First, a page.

Furthermore, I suspect that a Yes vote for AV would make it more likely that the Lib Dems would split, since a new "Social Democrat" wing of the Lib Dems would make a plausible AV coalition partner for Labour, and be less likely to be annihilated in an early General Election than would a Lib Dem splitters faction under FPTP.

(Some readers might wonder whether so many new parties would really be the consequence of AV.  Changes to electoral systems tend to lead to large political re-alignments, and a plethora of new parties arising to probe what new political fault-lines emerge.  In New Zealand, for example, following the 1992 referendum on abandoning First Past the Post, the new parties to emerge included: New Zealand First, Act New Zealand, Future New Zealand, the Progressive Party, United, the Christian Democrat party, Christian Heritage - all of which have held seats in Parliament (and I have not listed all the new parties to hold seats even here).)

With splinters to the Left and to the Right as a consequence of AV, even if Cameron were not replaced the Coalition would probably no longer command a majority.  The Right wing schismatics would probably be less inclined to an early General Election than the Left (since absent replacing Cameron their hope of governing alone would be lost - they would exist only as a party-under-AV), and so would probably naturally tend to grant the government confidence-and-supply on the condition that the deficit reduction programme continued.

Returning to the oughts here, the Editor suggests that it would be wrong to try to prevent AV.  Why?  What can be changed can be changed again!  If an anti-AV party won a General Election, why shouldn't it pursue the policies on which it was elected?  I don't see why such a party winning a General Election would even need to hold another referendum if the result of the first were as weak as in the scenario I sketched.  But suppose that it did hold another referendum (presumably before 2018, by when the first AV election would be required) and this time the vote were to return to first past the post.  What would be wrong with that?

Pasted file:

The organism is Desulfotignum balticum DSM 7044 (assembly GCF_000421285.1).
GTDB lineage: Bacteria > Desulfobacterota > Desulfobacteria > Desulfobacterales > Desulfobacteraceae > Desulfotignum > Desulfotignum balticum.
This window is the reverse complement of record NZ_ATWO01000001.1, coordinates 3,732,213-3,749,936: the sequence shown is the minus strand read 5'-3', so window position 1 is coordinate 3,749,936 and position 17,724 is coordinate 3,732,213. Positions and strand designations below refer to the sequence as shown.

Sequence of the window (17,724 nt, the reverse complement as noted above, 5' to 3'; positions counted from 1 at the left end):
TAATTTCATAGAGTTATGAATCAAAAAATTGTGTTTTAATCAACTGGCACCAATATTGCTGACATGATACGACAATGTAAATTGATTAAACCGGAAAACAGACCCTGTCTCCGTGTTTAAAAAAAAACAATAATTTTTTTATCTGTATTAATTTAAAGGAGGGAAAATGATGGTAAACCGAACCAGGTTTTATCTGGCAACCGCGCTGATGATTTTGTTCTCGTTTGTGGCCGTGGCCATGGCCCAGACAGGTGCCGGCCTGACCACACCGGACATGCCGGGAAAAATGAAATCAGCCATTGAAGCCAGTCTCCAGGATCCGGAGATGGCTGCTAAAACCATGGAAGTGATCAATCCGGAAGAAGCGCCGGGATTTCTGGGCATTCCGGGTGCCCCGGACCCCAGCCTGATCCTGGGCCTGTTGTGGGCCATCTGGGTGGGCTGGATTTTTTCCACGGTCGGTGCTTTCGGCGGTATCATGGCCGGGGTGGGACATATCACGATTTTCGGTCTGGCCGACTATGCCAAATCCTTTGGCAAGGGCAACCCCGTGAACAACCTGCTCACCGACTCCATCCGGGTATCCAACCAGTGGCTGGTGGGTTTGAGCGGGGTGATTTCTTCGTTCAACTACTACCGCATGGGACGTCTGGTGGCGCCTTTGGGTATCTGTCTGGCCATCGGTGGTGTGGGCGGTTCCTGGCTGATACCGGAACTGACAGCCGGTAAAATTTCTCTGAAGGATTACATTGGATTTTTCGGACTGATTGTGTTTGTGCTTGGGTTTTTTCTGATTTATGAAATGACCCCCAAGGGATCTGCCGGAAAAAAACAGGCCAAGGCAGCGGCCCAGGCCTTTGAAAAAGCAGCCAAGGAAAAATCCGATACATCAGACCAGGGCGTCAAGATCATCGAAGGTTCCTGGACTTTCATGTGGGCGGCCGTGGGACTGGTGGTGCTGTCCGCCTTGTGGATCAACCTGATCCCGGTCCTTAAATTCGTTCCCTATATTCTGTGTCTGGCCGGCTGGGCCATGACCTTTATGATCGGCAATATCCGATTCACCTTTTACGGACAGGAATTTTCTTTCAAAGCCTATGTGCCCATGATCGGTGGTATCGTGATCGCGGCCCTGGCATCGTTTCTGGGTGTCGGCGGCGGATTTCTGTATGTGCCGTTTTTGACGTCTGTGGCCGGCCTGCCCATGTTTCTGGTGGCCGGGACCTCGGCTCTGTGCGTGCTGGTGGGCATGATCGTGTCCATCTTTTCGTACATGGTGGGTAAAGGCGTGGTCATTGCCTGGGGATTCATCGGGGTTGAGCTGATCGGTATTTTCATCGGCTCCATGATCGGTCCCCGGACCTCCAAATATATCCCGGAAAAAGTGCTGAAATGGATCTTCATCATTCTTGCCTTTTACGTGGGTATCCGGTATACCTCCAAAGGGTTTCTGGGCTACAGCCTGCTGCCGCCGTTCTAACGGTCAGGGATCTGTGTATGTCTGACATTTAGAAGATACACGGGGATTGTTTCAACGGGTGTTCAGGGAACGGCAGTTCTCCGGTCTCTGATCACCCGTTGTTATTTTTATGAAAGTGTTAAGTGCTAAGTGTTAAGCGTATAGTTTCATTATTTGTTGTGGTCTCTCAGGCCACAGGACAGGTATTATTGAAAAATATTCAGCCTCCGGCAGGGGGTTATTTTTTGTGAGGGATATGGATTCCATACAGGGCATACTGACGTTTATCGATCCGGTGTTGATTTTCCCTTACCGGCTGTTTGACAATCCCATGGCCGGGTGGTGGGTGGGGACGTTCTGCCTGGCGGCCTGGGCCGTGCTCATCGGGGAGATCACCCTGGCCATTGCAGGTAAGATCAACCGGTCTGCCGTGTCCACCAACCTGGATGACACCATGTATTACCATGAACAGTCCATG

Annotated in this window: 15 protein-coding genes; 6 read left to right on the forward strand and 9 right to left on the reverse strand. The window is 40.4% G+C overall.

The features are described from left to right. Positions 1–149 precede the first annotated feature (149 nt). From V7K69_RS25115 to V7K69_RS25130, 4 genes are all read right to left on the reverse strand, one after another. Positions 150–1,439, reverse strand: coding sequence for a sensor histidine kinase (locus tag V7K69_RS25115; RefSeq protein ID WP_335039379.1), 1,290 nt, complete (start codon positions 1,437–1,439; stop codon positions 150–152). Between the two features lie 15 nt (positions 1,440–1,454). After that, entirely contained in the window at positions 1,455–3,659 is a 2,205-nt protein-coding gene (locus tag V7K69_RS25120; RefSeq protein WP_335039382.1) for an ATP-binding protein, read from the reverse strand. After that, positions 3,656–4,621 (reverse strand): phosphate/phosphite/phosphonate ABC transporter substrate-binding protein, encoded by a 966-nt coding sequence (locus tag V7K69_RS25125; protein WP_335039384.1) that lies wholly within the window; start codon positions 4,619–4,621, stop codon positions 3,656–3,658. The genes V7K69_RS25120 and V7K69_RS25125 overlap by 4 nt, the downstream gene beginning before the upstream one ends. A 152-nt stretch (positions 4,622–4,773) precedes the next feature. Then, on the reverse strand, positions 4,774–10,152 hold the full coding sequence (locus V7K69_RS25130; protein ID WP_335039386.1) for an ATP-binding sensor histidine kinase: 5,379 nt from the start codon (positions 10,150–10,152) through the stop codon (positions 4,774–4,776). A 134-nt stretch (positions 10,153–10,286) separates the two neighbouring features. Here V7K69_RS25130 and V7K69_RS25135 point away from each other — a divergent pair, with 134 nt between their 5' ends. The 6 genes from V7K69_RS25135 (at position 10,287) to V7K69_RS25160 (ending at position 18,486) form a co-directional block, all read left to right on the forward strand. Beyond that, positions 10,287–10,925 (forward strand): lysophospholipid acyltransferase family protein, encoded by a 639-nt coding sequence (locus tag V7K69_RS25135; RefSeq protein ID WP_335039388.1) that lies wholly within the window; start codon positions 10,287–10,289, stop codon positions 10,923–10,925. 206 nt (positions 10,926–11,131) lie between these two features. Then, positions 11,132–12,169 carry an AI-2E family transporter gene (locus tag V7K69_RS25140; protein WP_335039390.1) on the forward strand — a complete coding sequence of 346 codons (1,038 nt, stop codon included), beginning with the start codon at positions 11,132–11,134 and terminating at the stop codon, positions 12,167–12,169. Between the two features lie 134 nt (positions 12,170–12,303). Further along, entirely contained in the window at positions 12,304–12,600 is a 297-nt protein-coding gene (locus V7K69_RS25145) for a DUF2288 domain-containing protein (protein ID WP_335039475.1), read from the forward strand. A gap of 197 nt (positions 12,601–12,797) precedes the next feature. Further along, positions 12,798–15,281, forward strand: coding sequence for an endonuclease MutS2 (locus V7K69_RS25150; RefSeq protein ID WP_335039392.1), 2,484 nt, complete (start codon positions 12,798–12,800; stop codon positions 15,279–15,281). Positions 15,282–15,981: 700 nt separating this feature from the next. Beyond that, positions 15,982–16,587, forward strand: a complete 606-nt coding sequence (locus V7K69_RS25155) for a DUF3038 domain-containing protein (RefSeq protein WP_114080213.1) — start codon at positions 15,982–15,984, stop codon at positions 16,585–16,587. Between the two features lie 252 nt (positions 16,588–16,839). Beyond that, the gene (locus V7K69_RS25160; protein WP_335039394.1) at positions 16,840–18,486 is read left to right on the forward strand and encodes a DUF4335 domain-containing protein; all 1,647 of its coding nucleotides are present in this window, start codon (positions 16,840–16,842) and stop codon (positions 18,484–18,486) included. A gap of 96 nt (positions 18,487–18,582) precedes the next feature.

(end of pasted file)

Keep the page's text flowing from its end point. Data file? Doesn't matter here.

The Editor suggests that what would be wrong would be that voters would become even more disenchanted with MPs.  Well, tough!  I want my MPs to do the right thing, not to spend their time on Conservative-Party-circa-2002-2006-style "does my bum look big in this" vanity obsession.  The voters are going to hate MPs whatever they do.  That boat has sailed.  Do the right thing, chaps and chapesses!

As well as anticipating that this would probably happen, I point out that scenarios along these lines appear to be what Cameron's team fears would happen, which is presumably a key reason they dramatically changed gear on this issue a couple of months back and are now trying admirably hard to win the referendum.  I hope we don't spend too much time dwelling on these sort of speculations - there remains every chance of our mobilising the No vote enough to take it, and of Mr Cameron coming out looking like the winner that his talents and true convictions surely imply he should be.